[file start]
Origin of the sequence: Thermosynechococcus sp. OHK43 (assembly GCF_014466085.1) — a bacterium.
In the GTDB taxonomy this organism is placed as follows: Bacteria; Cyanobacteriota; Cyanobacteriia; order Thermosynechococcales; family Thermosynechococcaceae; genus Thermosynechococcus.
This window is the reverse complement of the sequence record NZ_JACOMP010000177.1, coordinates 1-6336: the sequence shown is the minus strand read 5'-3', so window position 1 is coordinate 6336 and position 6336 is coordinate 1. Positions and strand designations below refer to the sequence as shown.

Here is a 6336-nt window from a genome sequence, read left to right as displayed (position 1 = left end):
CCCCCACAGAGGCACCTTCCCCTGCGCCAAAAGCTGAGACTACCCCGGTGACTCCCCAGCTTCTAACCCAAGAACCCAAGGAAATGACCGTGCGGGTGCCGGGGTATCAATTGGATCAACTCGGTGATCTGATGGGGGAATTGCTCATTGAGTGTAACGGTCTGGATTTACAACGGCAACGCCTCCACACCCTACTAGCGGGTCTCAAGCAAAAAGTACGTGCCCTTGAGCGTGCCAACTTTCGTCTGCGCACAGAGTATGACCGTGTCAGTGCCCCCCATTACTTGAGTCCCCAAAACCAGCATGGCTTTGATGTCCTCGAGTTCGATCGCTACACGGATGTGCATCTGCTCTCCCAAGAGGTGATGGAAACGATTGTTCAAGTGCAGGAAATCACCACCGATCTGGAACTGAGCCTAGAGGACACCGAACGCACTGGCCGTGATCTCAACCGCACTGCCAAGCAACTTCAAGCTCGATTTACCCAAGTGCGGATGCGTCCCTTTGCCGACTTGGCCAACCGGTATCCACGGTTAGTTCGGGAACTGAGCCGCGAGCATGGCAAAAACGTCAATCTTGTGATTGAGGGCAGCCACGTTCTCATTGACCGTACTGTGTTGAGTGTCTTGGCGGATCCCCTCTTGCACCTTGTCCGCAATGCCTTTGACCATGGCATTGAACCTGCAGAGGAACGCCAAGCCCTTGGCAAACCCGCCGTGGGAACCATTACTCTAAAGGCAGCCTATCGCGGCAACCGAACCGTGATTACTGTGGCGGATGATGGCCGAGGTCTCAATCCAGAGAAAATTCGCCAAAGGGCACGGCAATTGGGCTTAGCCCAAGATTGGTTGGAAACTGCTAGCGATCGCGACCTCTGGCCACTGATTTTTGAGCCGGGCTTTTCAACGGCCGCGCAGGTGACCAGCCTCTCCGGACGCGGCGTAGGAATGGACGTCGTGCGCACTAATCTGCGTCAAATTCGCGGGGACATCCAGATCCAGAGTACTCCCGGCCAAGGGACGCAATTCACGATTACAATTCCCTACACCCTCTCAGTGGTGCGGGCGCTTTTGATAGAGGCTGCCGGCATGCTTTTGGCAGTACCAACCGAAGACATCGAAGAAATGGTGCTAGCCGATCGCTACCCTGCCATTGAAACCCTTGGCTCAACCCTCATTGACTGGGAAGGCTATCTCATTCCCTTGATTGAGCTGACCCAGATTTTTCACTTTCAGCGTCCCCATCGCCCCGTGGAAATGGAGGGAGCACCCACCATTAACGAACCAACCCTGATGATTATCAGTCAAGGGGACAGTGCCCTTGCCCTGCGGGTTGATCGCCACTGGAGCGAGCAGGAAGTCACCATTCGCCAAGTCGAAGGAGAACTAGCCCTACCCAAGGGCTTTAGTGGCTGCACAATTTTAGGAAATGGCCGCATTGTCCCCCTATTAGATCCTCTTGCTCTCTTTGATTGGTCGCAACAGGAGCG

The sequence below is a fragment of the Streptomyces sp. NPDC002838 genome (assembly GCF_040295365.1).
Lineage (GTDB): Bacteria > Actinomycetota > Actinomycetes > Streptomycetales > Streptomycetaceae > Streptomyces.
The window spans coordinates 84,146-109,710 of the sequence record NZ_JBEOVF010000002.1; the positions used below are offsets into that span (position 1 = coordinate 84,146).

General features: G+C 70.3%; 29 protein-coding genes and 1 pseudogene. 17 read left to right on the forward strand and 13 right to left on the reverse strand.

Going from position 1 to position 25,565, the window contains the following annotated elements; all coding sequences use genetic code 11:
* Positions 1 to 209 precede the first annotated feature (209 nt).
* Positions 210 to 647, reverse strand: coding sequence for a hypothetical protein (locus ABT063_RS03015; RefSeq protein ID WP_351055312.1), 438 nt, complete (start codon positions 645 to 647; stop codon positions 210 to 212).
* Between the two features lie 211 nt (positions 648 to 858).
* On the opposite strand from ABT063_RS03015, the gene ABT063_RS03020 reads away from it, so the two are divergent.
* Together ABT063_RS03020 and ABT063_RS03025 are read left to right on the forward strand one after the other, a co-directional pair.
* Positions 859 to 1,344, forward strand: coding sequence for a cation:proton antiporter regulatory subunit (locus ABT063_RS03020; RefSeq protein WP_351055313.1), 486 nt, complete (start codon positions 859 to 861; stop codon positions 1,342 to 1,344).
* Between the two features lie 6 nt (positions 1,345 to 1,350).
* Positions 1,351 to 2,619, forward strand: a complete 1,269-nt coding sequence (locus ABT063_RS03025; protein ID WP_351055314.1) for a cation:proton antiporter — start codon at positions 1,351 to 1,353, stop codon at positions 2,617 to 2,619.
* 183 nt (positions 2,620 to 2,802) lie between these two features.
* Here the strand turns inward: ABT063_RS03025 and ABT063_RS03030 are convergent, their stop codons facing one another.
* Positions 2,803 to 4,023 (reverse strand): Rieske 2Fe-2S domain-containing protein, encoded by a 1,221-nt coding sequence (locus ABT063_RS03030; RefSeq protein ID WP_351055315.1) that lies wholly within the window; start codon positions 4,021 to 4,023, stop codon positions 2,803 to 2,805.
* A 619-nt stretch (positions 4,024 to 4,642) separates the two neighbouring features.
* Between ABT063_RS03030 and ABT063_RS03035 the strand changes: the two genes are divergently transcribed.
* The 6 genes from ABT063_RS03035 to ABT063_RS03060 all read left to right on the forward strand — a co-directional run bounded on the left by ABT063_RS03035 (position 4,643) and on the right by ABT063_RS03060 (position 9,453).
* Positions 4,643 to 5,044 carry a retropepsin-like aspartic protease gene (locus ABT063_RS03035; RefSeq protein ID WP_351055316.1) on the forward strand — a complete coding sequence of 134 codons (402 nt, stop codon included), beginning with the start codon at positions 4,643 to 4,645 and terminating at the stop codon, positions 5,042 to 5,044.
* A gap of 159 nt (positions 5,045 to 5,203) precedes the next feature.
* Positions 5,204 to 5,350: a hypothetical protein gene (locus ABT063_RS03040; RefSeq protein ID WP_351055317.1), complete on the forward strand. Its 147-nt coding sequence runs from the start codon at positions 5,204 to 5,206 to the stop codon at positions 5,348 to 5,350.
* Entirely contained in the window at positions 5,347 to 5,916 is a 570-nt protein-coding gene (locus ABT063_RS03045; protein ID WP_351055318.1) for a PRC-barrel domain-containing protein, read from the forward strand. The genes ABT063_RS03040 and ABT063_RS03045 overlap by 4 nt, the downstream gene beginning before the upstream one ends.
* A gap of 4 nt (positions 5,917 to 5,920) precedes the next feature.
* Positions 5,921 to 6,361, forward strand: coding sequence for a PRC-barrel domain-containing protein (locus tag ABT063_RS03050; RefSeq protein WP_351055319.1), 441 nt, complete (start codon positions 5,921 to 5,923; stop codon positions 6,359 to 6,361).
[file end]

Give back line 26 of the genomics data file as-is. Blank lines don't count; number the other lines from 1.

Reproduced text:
* A gap of 159 nt (positions 5,045 to 5,203) precedes the next feature.